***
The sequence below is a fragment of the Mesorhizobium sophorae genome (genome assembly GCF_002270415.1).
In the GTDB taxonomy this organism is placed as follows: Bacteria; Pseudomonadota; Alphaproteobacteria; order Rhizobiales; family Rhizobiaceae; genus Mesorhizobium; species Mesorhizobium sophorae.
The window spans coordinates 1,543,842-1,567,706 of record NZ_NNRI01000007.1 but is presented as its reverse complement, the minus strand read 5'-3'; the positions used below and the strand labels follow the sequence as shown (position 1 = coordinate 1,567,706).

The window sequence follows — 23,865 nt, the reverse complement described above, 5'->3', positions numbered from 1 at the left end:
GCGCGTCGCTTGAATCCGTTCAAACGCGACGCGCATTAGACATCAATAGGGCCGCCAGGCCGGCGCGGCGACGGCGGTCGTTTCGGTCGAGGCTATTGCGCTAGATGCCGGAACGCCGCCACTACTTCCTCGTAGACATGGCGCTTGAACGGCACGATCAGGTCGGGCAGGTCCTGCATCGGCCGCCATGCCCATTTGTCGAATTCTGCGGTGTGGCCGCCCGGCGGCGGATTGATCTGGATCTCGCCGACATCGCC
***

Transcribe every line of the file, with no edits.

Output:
The sequence below is a fragment of the Mesorhizobium sophorae genome (genome assembly GCF_002270415.1).
In the GTDB taxonomy this organism is placed as follows: Bacteria; Pseudomonadota; Alphaproteobacteria; order Rhizobiales; family Rhizobiaceae; genus Mesorhizobium; species Mesorhizobium sophorae.
The window spans coordinates 1,543,842-1,567,706 of record NZ_NNRI01000007.1 but is presented as its reverse complement, the minus strand read 5'-3'; the positions used below and the strand labels follow the sequence as shown (position 1 = coordinate 1,567,706).

The window sequence follows — 23,865 nt, the reverse complement described above, 5'->3', positions numbered from 1 at the left end:
GCGCGTCGCTTGAATCCGTTCAAACGCGACGCGCATTAGACATCAATAGGGCCGCCAGGCCGGCGCGGCGACGGCGGTCGTTTCGGTCGAGGCTATTGCGCTAGATGCCGGAACGCCGCCACTACTTCCTCGTAGACATGGCGCTTGAACGGCACGATCAGGTCGGGCAGGTCCTGCATCGGCCGCCATGCCCATTTGTCGAATTCTGCGGTGTGGCCGCCCGGCGGCGGATTGATCTGGATCTCGCCGACATCGCC